The head of the BND has said that it needs to cooperate with the NSA to safeguard the country. He was testifying before an inquiry into allegations that the BND helped the NSA spy on European firms and officials.
BND President Gerhard Schindler told a parliamentary committee looking into the allegations that although errors had been made, Germany security depended on his agency's cooperation with the US National Security Agency.
"The NSA is our partner, not our opponent," Schindler told the members of the Bundestag committee on Thursday. He also said that any attempt to end cooperation between the two organizations would hamper the BND's efforts to protect Germany from terrorist attacks.
"We are dependent on the NSA, not the other way around," Schindler said, adding that the Americans had provided the BND with significant information and warnings about terrorist activities, technology and know-how in recent years.
Spot-checks on 'selectors'
Where the German agency erred he said, was in failing to properly vet the list of "selectors" or search criteria that the NSA had asked it to use in surveillance activities conducted from the BND's facility at Bad Aibling in the south of the country. Selectors can include things such as names, telephone numbers or Internet Protocol (IP) addresses.
The Bad Aibling facility was meant to gather data coming out of places like Somalia and Afghanistan, but in recent weeks it came to light that some of these selectors provided by the NSA helped it spy on European companies and officials.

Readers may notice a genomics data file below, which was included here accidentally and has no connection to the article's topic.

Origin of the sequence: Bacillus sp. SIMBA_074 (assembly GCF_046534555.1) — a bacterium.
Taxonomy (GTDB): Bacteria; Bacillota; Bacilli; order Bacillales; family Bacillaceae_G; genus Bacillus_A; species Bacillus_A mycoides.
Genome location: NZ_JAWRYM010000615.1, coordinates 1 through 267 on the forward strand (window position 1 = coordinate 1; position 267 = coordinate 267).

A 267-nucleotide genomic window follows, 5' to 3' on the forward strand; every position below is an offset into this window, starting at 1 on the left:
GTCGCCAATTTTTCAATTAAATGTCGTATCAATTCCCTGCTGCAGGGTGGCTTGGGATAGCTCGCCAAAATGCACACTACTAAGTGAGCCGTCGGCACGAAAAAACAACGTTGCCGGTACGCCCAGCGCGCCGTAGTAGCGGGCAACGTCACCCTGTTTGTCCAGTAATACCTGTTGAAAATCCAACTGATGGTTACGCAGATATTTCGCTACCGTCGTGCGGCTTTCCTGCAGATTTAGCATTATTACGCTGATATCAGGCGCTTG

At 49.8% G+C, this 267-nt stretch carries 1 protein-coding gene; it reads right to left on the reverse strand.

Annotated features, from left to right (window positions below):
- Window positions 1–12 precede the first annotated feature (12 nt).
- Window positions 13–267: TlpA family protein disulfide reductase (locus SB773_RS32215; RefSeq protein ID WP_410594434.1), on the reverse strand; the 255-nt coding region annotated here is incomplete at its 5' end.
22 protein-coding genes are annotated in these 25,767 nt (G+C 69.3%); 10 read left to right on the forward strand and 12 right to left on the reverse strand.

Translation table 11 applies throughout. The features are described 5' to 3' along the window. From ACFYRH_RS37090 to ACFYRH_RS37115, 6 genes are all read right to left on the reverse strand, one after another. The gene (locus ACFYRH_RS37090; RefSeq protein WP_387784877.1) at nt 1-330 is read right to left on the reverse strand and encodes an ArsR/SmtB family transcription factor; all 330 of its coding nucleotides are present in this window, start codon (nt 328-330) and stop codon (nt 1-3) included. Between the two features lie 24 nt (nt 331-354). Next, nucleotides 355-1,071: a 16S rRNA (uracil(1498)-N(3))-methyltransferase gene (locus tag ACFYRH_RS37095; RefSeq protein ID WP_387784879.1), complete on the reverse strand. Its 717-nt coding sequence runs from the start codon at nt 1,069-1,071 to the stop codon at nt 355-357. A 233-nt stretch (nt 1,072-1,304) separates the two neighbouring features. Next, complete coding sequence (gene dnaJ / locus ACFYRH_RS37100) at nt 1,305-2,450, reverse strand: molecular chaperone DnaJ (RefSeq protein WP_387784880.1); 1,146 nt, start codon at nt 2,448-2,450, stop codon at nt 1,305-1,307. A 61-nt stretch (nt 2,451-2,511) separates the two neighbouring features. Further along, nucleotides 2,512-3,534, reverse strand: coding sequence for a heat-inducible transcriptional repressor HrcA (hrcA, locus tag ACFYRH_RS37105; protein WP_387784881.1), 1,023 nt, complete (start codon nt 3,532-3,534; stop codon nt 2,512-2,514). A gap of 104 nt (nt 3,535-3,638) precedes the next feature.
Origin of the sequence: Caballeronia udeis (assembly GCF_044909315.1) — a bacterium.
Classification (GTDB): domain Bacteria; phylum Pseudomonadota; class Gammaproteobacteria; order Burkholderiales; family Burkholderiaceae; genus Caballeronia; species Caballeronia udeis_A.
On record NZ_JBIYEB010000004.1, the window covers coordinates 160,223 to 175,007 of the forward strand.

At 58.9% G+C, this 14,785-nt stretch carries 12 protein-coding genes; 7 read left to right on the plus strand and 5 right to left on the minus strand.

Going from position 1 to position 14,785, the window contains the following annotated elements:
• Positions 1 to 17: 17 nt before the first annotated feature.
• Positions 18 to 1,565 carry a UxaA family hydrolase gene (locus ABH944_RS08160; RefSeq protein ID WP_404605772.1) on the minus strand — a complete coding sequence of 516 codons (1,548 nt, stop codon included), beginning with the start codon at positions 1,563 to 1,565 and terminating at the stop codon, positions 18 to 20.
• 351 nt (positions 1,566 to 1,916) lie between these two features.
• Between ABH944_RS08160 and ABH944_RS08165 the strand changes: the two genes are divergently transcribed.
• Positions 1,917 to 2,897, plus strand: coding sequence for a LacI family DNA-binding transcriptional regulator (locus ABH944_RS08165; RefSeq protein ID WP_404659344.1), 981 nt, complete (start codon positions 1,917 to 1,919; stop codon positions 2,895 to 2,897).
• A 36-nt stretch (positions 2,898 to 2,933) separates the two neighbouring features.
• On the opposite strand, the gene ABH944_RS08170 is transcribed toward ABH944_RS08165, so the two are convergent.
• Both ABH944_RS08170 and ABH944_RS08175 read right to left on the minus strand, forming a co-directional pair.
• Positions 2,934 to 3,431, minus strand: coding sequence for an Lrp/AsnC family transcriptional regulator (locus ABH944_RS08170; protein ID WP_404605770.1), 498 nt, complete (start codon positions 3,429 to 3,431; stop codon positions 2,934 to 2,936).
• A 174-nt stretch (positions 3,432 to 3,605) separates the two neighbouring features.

Schindler said the problem was that the BND had initially only conducted spot-checks on the selectors and that the first comprehensive check didn't take place until August 2013. He said that while some spot-checks had indicated that there may be a problem in 2010 and 2011, the information had not been passed on the top levels of the BND's management. Schindler didn't join the BND until 2012. He also said that he had only learned of the problematic selectors discovered in 2013 many months after the fact.
The NSA has been widely criticized in Germany since revelations leaked by its former contractor, Edward Snowden in 2013 showed some of the extend of the US agency's activities, including tapping into Chancellor Angela Merkel's phone.
However, Schindler warned that the scrutiny that the BND was coming under, particularly since the most recent revelations was having a negative impact on its ability to gather intelligence, and that several allied agencies were already reviewing their cooperation deals with the BND.
"These developments cause me great worry, as they will ultimately call into question the ability of this service to function in the future," he told lawmakers. "We cannot do our job without international cooperation."
pfd/bw (dpa, AFP)